No classic car owner likes to think about parking for the winter. Unfortunately, across Canada, we’re quickly approaching some of the most frigid and unforgiving months of the year. Before you park your collector car in the garage until spring, though, it’s important to properly winterize that beauty.

Why Winterizing Your Classic Car Matters

Winterizing your classic car will protect it from common problems that can occur when a car is left undriven over the winter months, such as dead batteries and rusted trim. This can help to preserve the value of your classic car while also saving you from the hassle of making repairs come springtime.

How to Prepare Your Classic Car for Winter

So, how can you protect your classic car in the winter months? This isn’t a comprehensive list by any means, but it’s a good place to start when winterizing your classic car.

1. Remove the Battery
If you leave the battery in your car all winter, it’s pretty much guaranteed to be dead when you try to start your car in the spring. To avoid this, it’s a good idea to actually remove the battery from your classic car as part of the winterization process. Ideally, you’ll store the battery in a warm and dry place. Just be sure to keep the battery elevated off any concrete floors or surfaces, as concrete is known to drain batteries with direct contact.

Throughout the winter, check the charge on your battery and use a portable jumper to recharge it as needed.

2. Protect Your Wheel Bearings
Cold temperatures will cause your car’s tires to lose air pressure over the winter; this is inevitable and can be remedied by simply filling the tires to the proper PSI in the spring. However, a drop in tire pressure over the winter can also put unwanted pressure on your classic car’s wheel bearings.

To avoid this, consider putting your car on axle stands over the winter. This will keep the tires elevated off the ground, which will protect the wheel bearings from added strain and stress.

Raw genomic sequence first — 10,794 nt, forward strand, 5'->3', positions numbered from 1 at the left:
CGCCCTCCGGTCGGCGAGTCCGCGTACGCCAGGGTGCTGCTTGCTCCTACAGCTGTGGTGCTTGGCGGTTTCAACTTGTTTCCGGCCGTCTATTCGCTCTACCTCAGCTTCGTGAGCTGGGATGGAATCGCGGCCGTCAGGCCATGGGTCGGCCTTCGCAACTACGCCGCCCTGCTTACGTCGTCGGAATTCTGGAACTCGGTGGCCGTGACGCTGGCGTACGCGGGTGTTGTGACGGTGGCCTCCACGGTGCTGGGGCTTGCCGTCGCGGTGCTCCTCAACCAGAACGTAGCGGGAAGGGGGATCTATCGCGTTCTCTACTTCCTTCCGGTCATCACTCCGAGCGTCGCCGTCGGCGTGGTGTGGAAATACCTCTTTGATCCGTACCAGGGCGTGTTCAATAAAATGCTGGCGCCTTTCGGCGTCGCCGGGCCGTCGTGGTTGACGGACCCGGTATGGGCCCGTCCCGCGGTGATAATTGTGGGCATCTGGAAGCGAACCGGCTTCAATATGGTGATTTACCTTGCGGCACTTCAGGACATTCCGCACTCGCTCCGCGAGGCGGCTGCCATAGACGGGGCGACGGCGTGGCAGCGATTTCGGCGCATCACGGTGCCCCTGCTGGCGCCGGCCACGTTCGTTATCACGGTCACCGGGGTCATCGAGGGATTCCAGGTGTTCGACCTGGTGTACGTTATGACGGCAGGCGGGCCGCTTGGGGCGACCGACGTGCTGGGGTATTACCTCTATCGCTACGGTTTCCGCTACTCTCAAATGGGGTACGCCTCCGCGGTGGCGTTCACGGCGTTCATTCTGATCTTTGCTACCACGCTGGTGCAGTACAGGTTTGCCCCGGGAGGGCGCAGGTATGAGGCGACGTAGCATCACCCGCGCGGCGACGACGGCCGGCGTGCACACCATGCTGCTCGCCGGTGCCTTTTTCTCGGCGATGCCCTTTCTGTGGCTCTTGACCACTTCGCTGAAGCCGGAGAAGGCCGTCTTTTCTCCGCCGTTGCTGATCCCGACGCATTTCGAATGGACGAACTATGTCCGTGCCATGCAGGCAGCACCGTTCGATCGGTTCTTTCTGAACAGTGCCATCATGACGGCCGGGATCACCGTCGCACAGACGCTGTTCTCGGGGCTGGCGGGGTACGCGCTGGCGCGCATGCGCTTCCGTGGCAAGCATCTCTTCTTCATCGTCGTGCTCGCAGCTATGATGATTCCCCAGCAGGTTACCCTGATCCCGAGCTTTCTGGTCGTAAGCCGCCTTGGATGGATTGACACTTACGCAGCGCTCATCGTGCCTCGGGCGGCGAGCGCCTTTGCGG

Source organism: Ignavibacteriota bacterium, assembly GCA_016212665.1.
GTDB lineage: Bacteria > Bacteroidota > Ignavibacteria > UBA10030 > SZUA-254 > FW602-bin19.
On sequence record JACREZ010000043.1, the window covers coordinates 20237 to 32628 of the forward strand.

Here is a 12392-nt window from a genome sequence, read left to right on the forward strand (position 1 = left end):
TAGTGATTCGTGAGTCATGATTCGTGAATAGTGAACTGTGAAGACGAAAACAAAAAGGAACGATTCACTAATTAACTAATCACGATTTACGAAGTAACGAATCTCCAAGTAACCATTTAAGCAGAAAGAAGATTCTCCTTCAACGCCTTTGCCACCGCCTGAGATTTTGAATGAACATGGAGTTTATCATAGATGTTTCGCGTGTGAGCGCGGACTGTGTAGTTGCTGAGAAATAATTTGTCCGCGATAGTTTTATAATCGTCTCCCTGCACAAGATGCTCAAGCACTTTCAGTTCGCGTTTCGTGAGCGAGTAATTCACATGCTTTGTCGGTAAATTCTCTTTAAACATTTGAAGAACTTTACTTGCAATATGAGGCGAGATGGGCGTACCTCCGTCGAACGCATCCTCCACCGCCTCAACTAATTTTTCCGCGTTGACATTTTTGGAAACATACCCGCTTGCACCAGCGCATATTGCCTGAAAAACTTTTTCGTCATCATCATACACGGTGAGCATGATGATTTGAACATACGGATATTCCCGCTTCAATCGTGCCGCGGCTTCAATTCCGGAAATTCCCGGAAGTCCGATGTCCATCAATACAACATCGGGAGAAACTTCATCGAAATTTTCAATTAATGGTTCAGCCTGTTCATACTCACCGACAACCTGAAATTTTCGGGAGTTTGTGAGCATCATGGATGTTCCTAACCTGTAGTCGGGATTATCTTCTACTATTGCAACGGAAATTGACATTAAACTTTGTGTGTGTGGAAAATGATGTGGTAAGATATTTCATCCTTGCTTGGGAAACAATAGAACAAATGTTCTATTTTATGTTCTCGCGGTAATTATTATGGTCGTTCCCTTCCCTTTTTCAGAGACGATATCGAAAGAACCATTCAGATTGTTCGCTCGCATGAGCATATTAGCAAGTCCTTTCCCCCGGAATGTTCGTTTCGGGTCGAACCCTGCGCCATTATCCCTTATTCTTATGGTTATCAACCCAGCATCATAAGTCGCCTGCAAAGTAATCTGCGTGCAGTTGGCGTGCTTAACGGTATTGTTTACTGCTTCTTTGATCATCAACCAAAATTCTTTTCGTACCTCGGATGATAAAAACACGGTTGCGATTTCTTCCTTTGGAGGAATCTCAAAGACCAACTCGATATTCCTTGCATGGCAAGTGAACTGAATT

3. Protect the Finish
You take a lot of pride in your classic car’s finish. Make sure to protect it from the elements over the winter months. The best way to do this is to wash your car as you normally would. Then, apply a protective wax coating to it. Whenever possible, keep your classic car parked in a garage or other covered space over the winter. If this is not an option, invest in a quality cover to protect your collector car from damage caused by tree resin, bird droppings, and other elements. Just make sure the cover is breathable to avoid unwanted moisture build-up underneath.

4. Treat Aluminum and Chrome Trim
Many collector cars are adorned with aluminum and chrome trim, which can be more prone to rust and corrosion during the winter months. You can protect your car’s trim by applying a water-resistant silicone spray or an acid-free petroleum jelly to the surface as part of your winterization routine.

5. Change the Coolant
Last but not least, take time to change your car’s coolant before you park it for the winter. This should be done about once every three years (or 30,000 miles) anyway—and doing it before winter hits will ensure that your car is protected even when temperatures reach their lowest.

Set Yourself Up for Springtime Success

These are just a few of the most important things you can do to protect your classic car from the harsh elements of winter weather here in Canada. By completing these maintenance tasks, you can keep your collector car in the best possible shape and avoid the need for unexpected repairs come springtime.

Looking for more ways to protect the value of your collector car? The Wayfarer Insurance Group is here to help, so contact us today to learn more. We’re also frequently updating our blog with helpful maintenance tips specifically for owners of collector cars!

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